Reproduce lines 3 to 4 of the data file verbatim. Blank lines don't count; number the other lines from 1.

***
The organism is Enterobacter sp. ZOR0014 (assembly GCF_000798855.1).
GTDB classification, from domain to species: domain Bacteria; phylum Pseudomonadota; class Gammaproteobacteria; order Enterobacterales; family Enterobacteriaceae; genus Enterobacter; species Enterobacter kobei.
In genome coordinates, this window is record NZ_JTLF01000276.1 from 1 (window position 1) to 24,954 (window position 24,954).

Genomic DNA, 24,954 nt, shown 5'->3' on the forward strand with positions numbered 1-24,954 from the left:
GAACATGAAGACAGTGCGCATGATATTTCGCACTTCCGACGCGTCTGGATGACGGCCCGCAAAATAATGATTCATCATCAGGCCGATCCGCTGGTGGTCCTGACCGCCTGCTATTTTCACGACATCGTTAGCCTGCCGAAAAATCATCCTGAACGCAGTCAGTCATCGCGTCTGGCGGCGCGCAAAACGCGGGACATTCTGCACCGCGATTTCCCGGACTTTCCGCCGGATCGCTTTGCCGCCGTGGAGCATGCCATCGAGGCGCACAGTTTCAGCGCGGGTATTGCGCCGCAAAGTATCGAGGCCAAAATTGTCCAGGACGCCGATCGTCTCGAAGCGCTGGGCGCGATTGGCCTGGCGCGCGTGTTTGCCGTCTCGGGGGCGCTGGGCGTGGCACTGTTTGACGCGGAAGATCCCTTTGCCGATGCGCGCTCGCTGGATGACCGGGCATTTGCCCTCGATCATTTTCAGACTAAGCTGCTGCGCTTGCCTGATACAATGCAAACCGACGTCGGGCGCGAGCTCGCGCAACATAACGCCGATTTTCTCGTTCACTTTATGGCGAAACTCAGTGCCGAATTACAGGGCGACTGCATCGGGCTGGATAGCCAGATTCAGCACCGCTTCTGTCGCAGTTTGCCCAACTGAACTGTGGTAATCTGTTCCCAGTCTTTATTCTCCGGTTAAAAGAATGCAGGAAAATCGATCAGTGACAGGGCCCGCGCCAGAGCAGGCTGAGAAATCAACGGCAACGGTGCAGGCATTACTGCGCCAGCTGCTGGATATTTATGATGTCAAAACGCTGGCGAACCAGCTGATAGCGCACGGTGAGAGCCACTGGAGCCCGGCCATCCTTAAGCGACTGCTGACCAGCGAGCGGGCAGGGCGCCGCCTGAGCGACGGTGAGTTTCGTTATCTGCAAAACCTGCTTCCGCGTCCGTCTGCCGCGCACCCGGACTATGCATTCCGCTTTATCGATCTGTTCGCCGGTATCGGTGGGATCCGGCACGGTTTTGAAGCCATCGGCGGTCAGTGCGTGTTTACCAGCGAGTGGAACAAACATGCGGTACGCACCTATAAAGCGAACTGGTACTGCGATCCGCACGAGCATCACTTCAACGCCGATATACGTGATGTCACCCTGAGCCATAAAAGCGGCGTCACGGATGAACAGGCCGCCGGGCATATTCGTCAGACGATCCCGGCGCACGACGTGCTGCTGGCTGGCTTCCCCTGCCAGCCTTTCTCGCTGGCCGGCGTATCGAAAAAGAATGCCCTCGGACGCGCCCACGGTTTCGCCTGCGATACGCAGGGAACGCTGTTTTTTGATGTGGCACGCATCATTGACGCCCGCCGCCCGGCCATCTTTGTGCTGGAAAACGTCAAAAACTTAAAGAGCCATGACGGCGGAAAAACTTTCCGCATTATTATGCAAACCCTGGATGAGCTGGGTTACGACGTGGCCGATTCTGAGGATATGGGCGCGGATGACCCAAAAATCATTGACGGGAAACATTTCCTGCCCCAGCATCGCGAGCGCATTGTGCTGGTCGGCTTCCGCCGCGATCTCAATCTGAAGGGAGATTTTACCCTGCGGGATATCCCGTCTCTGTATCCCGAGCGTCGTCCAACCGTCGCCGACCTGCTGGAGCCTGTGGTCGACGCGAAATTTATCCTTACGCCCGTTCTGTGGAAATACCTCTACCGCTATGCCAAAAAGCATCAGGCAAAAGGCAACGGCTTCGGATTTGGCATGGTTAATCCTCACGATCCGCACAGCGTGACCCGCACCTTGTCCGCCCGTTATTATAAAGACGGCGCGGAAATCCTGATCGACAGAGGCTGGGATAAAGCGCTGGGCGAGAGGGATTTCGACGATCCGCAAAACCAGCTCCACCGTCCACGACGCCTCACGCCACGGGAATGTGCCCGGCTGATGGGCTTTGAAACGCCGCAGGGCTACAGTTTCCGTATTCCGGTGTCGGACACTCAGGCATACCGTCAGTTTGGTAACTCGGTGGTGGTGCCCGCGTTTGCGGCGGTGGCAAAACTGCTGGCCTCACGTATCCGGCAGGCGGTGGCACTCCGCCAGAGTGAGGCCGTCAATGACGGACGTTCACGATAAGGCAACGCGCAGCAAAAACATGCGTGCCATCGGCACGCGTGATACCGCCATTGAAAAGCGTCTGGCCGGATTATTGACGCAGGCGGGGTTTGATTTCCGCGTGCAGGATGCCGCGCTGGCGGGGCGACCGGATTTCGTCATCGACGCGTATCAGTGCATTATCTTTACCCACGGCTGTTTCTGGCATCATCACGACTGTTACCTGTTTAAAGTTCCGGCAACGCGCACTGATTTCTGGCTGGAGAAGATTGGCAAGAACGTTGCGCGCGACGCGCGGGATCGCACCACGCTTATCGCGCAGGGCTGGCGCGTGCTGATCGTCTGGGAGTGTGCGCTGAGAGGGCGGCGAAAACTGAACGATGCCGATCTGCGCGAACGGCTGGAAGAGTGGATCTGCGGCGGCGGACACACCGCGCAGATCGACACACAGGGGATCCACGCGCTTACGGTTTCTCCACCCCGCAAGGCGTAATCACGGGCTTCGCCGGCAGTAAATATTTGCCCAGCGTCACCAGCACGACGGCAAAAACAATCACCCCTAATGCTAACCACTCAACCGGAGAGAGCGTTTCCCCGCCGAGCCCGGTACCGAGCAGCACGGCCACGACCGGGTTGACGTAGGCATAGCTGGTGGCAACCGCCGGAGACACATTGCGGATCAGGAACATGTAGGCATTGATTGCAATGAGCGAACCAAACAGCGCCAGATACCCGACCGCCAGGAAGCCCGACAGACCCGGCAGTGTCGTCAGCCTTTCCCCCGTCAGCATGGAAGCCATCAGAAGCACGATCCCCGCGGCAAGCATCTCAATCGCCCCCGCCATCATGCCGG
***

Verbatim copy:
In genome coordinates, this window is record NZ_JTLF01000276.1 from 1 (window position 1) to 24,954 (window position 24,954).

Genomic DNA, 24,954 nt, shown 5'->3' on the forward strand with positions numbered 1-24,954 from the left: